public static int check(){
    try(Resource r = new Resource()){
        if(r.isOpen()){
          return OK;
        }else{
          return ERROR;
        }
    }finally{
      System.out.println("This runs after close() but before return!");
    }
  }

  public static void main(String[] args){
    System.out.println(check()==OK?"Open works" : "Open failed");
  }
}
class Resource implements AutoCloseable{
  boolean isOpen;
  public Resource(){ isOpen = true; }
  public boolean isOpen(){ return isOpen; }
  @Override
  public void close(){
    isOpen=false;
    System.out.println("Closing up");
    }
}

The code uses a try-with-resources which creates a Resource instance which is used in the IF-statement. The IF-statement checks if the resource was opened. If it was, it returns OK, otherwise ERROR. Try-with-resources only work on AutoCloseable classes, but implementing AutoCloseable is as easy as implementing a close() method (the only method in the AutoCloseable interface).

The logic of the check() method now becomes:

  1. Create a Resource and let r refer to it. This will be closed after the try block completes.
  2. Check if r.isOpen()
    1. Return OK if it is
    2. Return ERROR if it isn't
  3. Close r
  4. Execute the explicit finally-block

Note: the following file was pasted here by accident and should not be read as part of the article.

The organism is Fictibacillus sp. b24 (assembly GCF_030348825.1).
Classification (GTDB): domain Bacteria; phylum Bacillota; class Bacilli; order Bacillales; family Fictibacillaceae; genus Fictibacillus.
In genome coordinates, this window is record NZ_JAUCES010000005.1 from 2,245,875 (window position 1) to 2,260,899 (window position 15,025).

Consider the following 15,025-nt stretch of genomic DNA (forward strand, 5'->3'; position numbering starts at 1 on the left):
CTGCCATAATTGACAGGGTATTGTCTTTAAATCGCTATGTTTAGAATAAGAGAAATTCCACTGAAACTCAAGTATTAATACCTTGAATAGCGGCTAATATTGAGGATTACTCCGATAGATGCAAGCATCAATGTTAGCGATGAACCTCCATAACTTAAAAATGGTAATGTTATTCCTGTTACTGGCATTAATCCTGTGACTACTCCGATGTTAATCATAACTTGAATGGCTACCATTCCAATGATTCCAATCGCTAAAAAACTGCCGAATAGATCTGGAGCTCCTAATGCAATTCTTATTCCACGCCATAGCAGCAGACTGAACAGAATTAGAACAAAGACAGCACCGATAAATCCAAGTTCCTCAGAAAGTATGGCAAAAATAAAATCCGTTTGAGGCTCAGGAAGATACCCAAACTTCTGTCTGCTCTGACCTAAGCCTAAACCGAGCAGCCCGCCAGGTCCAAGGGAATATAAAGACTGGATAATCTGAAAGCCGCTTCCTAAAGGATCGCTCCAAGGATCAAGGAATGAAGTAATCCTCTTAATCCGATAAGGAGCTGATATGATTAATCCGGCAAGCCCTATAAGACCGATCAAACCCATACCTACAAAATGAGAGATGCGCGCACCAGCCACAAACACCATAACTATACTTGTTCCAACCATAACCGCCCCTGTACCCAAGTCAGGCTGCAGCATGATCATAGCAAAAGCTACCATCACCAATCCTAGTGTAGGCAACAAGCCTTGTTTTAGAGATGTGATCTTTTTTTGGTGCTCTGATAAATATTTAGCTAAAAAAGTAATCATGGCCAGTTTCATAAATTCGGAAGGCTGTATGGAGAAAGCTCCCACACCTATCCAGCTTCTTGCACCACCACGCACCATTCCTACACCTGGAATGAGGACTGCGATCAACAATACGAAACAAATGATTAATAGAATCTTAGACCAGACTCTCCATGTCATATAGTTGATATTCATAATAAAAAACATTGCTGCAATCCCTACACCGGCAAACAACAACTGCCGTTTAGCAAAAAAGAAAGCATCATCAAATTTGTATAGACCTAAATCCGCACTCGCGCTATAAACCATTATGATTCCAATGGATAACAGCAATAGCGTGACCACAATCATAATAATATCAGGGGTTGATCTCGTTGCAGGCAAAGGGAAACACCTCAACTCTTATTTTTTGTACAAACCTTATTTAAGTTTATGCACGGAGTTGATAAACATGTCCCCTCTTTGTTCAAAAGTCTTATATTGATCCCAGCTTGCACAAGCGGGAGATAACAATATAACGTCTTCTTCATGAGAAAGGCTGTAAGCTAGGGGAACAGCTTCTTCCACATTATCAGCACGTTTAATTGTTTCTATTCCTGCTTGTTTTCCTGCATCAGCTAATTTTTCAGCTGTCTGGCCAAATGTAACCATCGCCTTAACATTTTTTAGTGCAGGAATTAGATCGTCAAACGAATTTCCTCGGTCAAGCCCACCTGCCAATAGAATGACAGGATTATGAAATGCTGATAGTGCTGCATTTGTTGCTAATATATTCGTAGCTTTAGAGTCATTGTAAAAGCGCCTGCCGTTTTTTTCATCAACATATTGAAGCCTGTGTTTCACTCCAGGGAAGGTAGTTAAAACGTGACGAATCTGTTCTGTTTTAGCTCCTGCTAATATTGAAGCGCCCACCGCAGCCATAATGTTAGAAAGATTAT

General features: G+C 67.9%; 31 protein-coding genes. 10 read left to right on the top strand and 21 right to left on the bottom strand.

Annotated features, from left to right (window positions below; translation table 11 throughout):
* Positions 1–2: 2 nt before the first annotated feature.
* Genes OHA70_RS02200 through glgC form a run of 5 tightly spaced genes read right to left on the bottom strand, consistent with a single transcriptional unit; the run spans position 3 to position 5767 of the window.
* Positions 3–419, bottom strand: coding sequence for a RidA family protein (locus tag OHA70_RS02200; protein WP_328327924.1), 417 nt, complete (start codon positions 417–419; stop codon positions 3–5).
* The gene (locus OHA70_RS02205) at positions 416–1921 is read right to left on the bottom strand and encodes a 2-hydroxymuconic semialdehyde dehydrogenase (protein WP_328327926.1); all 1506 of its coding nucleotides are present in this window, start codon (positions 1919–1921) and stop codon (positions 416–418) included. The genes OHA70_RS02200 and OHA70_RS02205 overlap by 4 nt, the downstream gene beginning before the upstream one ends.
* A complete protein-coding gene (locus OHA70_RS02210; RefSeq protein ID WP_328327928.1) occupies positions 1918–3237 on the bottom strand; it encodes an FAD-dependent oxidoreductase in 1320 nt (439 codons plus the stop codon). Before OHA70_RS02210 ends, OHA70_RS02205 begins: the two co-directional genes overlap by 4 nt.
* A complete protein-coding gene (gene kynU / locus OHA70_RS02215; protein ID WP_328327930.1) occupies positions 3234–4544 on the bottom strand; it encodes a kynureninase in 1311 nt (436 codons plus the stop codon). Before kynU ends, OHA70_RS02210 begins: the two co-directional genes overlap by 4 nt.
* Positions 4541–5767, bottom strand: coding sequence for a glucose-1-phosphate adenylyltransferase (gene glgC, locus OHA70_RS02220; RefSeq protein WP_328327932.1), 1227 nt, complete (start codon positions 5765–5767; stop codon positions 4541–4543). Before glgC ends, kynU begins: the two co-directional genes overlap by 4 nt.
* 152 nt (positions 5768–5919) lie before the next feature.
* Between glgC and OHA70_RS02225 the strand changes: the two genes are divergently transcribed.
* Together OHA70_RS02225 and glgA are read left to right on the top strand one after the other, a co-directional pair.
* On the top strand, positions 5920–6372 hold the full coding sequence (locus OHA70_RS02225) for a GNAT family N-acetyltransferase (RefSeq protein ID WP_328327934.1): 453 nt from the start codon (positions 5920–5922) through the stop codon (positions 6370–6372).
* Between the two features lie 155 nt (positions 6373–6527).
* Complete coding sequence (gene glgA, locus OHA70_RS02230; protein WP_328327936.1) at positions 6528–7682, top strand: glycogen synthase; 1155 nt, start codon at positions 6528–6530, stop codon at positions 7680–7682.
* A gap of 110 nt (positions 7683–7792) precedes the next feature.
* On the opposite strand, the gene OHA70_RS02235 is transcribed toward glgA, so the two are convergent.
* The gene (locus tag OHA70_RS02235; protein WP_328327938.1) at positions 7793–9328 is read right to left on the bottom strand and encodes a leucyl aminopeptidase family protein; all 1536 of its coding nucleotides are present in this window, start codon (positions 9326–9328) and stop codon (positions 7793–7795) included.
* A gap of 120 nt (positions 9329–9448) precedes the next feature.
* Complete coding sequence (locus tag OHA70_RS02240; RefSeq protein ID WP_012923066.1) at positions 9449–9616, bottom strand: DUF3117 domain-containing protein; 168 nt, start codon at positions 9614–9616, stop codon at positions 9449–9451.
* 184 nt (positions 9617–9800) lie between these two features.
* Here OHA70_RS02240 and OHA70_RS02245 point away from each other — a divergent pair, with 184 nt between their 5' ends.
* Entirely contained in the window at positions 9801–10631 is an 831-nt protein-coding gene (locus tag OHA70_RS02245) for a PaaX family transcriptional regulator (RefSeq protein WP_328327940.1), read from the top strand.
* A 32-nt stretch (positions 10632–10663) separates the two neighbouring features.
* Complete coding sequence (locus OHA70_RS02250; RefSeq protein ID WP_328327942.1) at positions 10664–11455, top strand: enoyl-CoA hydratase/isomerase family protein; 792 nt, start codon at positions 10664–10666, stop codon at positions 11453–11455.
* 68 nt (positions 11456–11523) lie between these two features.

5. Transfer control to main, where the call to check() gets the value OK or ERROR

Static in the attic

What does the following small program print?

public class Strange{

  static String name  = readName();
  static String title = "Doctor";

  static String readName(){
    return title + " " + Strange.class.getName();
  }
  static void printName(){
    System.out.println(name);
  }

  public static void main(String[] args){
    printName();
  }
}

Expand using link to the right to see the answer.

This is what the program prints:

$ javac Strange.java && java Strange 
null Strange

The reason is that the static variables are intialized in the order they occur in the source code:

  static String name  = readName();
  static String title = "Doctor";

  static String readName(){
    return title + " " + Strange.class.getName();
  }

Since readName() is called before title has been initialized, title is still null when it is used by the method. These things can of course lead to NullPointerExceptions if one is not careful.

The same applies to instance variables:

public class Carter{
  String name = readName();
  String title= "Agent";

  String readName(){
    return title + " " + this.getClass().getName();
  }
  public static void main(String[] args){
    System.out.println(new Carter().name);
  }
}

/*
Test code:
$ javac Carter.java && java Carter
null Carter
*/

Here, the order of the source code initialization of the instance variables are important, too, because before the constructor is run, any explicit initialization of the instance variables are performed, again, in the order as they occur in the source code file.

It doesn't help to put the initialization of the title inside the constructor (and where in the source code file you put the constructor doesn't matter). Using an initializer helps, but only if it occurs before the explicit initializations:

public class Carter{
  {title = "Agent";}
  String name = readName();
  String title= "Agent";

  String readName(){
    return title + " " + this.getClass().getName();
  }
  public static void main(String[] args){
    System.out.println(new Carter().name);
  }
}
/*